Hey! Rocky! I resent that. I have tons of friends who are Malays and Chinese, in fact hehe I don't have that many Indian friends... highest concentration of my friends are all Malays. And their friends are all mixed too... so it's not true across the board. I think you like people you like. That's it. But, it's the older generation I think who are teaching their kids this racism at the onset, and how suddenly when people grow older, they forget their younger days, hipster jeans and boob tubes now replaced with kopiahs and fire and brimstone speeches at the local chapel.


Typhoon Sue said...

isn't it cool that people of your father's generation would always remember ppl of your generation as "budak tu"?

You'll never age babeh! haha

Abu Rabu @ Ash Wednesday said...


Was your hockey/football coach Douglas Fernandez or was it my good friend and ex-bandboy Douglas D'Cruz? I know Douglas D'Cruz used to coach hockey at Assunta.

Ah, my dear friends Radha and Kar Beng. They were like family. They felt so at home with us that they could go to the kitchen, open the fridge, and take whatever they wanted. I've lost contact with Kar Beng for some years now, but I'm still in touch with Radha, who is in Sydney. If you must know, Radha sometimes read TWB (Hi, Radha...!). Me, Farrah and the girls will be visiting him and his wife Judy next January (while on our way to NZ for Julia's enrolment). They have a holiday home up in the Blue Mountains, which they graciously offered to us for our use.

Friendships built in school last forever. I still meet up with a few of my school friends - I'm sure you remember them, if not their names, then their faces: John (Manuel), Steven (Chong), Douglas (D'Cruz), James (Ayodori). They almost always come to Bapak's house on the 1st day of Raya.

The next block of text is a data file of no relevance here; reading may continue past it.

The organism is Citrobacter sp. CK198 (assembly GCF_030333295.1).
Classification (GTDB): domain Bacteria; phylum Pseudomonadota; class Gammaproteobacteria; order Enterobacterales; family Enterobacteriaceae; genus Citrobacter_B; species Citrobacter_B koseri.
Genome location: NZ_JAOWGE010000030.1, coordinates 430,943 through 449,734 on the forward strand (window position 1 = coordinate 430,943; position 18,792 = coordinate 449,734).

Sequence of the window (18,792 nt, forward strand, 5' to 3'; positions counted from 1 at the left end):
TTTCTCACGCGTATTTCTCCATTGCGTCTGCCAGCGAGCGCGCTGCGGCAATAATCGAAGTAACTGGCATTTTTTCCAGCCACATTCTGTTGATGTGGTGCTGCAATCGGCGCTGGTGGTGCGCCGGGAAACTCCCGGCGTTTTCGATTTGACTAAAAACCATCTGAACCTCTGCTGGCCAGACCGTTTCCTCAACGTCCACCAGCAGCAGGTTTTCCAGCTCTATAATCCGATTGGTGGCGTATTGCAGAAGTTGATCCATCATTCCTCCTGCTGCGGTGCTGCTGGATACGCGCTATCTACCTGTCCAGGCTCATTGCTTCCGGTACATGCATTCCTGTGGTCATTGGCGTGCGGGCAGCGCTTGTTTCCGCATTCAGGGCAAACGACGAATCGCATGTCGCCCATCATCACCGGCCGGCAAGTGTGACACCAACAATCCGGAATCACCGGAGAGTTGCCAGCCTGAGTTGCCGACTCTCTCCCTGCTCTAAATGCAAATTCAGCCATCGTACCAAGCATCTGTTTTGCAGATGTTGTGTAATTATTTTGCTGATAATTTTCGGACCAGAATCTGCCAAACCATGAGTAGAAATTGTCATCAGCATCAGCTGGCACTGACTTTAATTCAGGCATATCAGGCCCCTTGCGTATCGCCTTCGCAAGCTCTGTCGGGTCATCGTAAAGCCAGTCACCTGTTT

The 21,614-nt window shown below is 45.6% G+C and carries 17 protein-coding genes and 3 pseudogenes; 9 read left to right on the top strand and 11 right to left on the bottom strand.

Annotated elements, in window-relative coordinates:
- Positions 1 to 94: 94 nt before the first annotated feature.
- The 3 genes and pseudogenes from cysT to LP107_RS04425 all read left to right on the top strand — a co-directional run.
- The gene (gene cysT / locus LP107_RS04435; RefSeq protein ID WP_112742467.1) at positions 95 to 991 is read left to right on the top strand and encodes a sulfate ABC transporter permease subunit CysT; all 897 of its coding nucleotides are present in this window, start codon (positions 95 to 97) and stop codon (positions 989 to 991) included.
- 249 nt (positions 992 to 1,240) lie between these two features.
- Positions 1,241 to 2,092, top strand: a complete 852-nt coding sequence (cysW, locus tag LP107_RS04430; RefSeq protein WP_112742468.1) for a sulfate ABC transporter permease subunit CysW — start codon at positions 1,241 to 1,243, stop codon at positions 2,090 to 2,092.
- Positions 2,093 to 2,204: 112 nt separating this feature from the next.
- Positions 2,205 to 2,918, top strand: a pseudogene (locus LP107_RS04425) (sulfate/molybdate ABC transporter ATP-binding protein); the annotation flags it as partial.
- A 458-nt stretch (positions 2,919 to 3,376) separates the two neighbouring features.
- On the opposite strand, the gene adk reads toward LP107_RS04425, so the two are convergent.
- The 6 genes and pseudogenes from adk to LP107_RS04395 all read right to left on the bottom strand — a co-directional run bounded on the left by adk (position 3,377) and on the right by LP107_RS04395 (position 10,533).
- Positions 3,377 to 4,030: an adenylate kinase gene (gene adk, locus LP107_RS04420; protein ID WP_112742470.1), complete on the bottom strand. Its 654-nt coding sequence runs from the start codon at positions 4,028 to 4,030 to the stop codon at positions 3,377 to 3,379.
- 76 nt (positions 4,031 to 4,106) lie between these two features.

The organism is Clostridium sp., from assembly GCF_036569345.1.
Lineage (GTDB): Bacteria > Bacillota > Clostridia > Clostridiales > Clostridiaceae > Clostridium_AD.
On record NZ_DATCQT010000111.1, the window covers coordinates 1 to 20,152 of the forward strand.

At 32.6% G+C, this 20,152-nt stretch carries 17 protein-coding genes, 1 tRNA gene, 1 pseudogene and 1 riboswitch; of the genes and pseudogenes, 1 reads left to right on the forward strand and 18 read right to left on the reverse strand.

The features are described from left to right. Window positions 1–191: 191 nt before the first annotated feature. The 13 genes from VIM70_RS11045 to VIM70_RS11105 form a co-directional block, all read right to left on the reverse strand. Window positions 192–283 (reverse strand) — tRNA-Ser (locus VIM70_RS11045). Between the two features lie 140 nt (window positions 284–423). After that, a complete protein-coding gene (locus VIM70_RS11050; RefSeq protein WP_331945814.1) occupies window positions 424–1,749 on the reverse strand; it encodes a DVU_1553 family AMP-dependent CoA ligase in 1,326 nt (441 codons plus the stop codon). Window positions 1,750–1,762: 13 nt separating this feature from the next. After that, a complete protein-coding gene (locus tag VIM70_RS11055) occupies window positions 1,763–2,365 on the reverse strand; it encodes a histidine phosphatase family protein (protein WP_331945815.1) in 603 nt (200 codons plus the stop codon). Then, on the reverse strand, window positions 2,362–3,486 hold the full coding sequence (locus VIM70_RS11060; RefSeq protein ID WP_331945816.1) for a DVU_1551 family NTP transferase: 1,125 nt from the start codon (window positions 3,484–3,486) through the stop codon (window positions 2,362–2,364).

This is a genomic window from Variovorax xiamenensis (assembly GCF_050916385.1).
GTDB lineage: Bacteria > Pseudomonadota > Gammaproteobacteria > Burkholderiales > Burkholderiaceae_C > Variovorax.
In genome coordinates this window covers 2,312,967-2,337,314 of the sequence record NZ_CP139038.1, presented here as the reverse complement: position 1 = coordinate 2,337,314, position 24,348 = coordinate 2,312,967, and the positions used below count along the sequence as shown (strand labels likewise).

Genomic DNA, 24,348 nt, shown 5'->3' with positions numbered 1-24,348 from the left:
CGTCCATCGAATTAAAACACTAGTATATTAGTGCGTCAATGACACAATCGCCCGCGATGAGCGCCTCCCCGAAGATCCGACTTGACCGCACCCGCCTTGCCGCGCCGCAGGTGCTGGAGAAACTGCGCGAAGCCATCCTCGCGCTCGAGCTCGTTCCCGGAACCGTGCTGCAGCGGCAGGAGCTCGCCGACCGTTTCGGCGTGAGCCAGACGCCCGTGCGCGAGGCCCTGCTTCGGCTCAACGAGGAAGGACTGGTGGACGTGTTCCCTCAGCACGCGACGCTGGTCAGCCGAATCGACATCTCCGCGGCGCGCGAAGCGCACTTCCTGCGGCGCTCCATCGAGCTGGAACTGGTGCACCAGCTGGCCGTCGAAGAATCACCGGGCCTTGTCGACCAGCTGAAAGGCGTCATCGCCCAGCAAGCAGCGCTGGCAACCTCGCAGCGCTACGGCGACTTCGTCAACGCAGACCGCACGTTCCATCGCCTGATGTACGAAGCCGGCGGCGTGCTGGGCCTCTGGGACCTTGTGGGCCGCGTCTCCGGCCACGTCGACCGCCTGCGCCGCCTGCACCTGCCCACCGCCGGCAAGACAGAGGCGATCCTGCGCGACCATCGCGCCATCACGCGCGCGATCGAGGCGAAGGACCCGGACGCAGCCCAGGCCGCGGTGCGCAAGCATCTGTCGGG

And my Aussie friends - remember the steady stream of Australian students dropping by our house, some of them even staying over? Back then, our house was like a rendezvous point for my backpacker friends who happened to pass through.

Now, through the Internet, I've managed to locate my friends Down Under. Some of my classmates are organizing a class reunion on Feb 24, 2008. That's after more than 30 years. I'm so tempted to go, but it's going to be held in Canberra. I'll be in Australia again on our way back from NZ ... but only as a stopover, two weeks before the reunion date! So close, so close...

They say we will only realise how old we are when we start to reminisce. By that measure then, I am from the Jurassic period. Wasn't that when the Stegosaurus roamed the Earth?


pi bani: you know, when i went t UiTM, I had a cultural shock. so many Malays from all over...but, of course, i adapted.

thanks for visiting..

cheryl: yes..indeed, i do agree. if we were all the same colour, they'd be looking at other differences to be petty about.

puteri: i suppose many factors cause things to change. but, i don't fret. we make the best of he situation.
it can be difficult but thank God, not everyone is a bigot.

shana: thank you...i think in my old age, i start reflecting on my life wa back when....sigh..

meesh: yes....we just like people whom we like....

sue: yeah, babeh..i'll always be a budak in my dad's eyes...


abu rabu (abang med): yah-lah... sorry... i think it is douglas d'cruz.
he was really cool...
how nice that u are still in contact with radha...
wasn't kar beng working in a bank?
cannot forget his name....francis ooi kar beng..

oh what a pity... u still can visit your friends, you know....

zaitgha said...


From my primary 1 - 4 in Kota Bharu, most of the classes almost had 50 - 50 ratio between malays and other races, but i got the shock of my life when i started year 5 in small town near KL as the school had almost 98% Malay students , and of course i felt so at ease in BBGS though only 11 Malays in my form 1 class...this were years ago and the best times of my life i think...

pleasantly surprised when my boys are as comfortable as i am with other races...maybe like you said its more of the upbringing...my really good friends in the old office are Eurasian, Indian and Chinese and the boys used to have grand time learning how to say my friends' names especially the Eurasian as her name is Charlotte...it went like Chalot, shallot until my friend told them just to call her Aunty C ha ha ha....


zai: just love those days when we were young.
life was a lot simpler then. and not because we were young.
i suppose as we modernise, so many factors come into play.

thanks for visiting, zai.
take care.